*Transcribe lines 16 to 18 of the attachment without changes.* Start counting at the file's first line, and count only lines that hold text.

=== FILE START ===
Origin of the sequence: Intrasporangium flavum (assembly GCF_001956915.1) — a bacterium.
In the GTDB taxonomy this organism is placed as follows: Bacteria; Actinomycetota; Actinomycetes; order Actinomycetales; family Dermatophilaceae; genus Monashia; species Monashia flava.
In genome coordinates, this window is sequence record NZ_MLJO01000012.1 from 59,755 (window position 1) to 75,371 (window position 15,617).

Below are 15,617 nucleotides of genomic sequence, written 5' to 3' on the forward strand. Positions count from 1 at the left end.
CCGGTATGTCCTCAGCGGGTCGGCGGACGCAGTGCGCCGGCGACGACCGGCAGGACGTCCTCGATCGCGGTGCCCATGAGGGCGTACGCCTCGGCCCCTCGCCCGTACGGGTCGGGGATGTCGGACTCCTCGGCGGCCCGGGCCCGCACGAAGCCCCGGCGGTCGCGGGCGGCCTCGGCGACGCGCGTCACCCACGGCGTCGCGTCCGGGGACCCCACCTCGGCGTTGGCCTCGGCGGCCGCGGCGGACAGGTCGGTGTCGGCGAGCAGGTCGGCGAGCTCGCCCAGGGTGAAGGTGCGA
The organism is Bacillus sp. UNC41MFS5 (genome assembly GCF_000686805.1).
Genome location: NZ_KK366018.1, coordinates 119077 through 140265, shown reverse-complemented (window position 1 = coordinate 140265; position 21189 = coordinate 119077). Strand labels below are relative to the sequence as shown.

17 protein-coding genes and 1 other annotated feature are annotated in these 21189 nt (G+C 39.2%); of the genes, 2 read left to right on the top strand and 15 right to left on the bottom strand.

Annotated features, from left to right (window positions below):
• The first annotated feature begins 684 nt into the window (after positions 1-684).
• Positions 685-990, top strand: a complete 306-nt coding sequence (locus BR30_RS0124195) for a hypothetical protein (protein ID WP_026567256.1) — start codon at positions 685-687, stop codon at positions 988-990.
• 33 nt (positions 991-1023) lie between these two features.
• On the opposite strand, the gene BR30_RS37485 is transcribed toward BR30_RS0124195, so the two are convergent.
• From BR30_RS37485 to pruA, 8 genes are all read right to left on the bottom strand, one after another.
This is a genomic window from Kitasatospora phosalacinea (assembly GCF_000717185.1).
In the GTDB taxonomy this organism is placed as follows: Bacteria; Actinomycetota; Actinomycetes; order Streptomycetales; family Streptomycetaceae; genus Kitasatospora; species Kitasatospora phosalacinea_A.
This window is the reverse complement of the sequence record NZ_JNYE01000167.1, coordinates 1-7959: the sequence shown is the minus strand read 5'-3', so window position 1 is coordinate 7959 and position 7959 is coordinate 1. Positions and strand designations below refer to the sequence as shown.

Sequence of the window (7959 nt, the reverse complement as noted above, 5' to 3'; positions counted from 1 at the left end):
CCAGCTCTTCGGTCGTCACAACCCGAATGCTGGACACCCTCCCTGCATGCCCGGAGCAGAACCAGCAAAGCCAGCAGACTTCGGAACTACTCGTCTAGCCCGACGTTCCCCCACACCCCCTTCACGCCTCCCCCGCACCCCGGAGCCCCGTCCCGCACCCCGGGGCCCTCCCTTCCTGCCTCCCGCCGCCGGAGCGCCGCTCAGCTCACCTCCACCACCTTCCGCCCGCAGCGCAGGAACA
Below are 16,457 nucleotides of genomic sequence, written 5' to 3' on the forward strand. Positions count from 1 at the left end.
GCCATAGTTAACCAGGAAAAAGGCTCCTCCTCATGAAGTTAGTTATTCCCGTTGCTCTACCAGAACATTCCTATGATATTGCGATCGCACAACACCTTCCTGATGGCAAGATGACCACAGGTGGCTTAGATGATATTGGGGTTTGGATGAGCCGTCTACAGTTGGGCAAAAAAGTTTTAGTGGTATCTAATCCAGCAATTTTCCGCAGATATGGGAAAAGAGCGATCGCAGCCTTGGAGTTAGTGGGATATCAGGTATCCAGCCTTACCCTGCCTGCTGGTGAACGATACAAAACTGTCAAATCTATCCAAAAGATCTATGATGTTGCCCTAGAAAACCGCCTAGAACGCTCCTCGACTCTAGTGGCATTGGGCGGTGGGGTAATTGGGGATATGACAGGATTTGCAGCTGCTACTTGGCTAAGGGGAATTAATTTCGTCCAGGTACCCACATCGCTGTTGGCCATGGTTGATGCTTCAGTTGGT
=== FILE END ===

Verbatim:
In the GTDB taxonomy this organism is placed as follows: Bacteria; Actinomycetota; Actinomycetes; order Streptomycetales; family Streptomycetaceae; genus Kitasatospora; species Kitasatospora phosalacinea_A.
This window is the reverse complement of the sequence record NZ_JNYE01000167.1, coordinates 1-7959: the sequence shown is the minus strand read 5'-3', so window position 1 is coordinate 7959 and position 7959 is coordinate 1. Positions and strand designations below refer to the sequence as shown.

Sequence of the window (7959 nt, the reverse complement as noted above, 5' to 3'; positions counted from 1 at the left end):